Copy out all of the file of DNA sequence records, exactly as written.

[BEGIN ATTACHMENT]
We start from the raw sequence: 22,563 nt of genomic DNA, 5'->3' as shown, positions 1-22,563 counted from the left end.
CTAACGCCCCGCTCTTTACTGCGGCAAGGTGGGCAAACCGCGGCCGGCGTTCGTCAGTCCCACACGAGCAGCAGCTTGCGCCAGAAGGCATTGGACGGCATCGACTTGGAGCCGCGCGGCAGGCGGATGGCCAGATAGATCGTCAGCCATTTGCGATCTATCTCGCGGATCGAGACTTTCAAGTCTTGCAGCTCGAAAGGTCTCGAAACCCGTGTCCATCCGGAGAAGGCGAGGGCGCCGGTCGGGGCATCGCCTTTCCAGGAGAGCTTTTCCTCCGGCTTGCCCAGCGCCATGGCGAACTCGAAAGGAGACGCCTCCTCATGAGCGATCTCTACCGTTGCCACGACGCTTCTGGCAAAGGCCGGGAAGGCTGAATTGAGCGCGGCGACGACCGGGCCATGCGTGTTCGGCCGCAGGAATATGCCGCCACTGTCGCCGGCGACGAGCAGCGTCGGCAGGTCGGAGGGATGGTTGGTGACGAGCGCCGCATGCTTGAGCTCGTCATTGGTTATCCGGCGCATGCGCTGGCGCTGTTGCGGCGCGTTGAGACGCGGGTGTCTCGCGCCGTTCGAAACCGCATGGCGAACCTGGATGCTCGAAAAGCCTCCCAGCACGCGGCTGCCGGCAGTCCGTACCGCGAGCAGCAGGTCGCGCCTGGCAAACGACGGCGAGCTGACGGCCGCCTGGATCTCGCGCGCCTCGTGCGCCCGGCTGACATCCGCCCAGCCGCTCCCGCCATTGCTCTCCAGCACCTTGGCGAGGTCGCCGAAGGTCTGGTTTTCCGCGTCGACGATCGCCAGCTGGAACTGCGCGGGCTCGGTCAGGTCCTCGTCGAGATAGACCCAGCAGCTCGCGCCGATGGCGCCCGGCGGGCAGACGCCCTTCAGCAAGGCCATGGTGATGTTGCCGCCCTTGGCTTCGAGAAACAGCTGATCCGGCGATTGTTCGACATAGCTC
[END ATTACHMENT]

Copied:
We start from the raw sequence: 22,563 nt of genomic DNA, 5'->3' as shown, positions 1-22,563 counted from the left end.
CTAACGCCCCGCTCTTTACTGCGGCAAGGTGGGCAAACCGCGGCCGGCGTTCGTCAGTCCCACACGAGCAGCAGCTTGCGCCAGAAGGCATTGGACGGCATCGACTTGGAGCCGCGCGGCAGGCGGATGGCCAGATAGATCGTCAGCCATTTGCGATCTATCTCGCGGATCGAGACTTTCAAGTCTTGCAGCTCGAAAGGTCTCGAAACCCGTGTCCATCCGGAGAAGGCGAGGGCGCCGGTCGGGGCATCGCCTTTCCAGGAGAGCTTTTCCTCCGGCTTGCCCAGCGCCATGGCGAACTCGAAAGGAGACGCCTCCTCATGAGCGATCTCTACCGTTGCCACGACGCTTCTGGCAAAGGCCGGGAAGGCTGAATTGAGCGCGGCGACGACCGGGCCATGCGTGTTCGGCCGCAGGAATATGCCGCCACTGTCGCCGGCGACGAGCAGCGTCGGCAGGTCGGAGGGATGGTTGGTGACGAGCGCCGCATGCTTGAGCTCGTCATTGGTTATCCGGCGCATGCGCTGGCGCTGTTGCGGCGCGTTGAGACGCGGGTGTCTCGCGCCGTTCGAAACCGCATGGCGAACCTGGATGCTCGAAAAGCCTCCCAGCACGCGGCTGCCGGCAGTCCGTACCGCGAGCAGCAGGTCGCGCCTGGCAAACGACGGCGAGCTGACGGCCGCCTGGATCTCGCGCGCCTCGTGCGCCCGGCTGACATCCGCCCAGCCGCTCCCGCCATTGCTCTCCAGCACCTTGGCGAGGTCGCCGAAGGTCTGGTTTTCCGCGTCGACGATCGCCAGCTGGAACTGCGCGGGCTCGGTCAGGTCCTCGTCGAGATAGACCCAGCAGCTCGCGCCGATGGCGCCCGGCGGGCAGACGCCCTTCAGCAAGGCCATGGTGATGTTGCCGCCCTTGGCTTCGAGAAACAGCTGATCCGGCGATTGTTCGACATAGCTC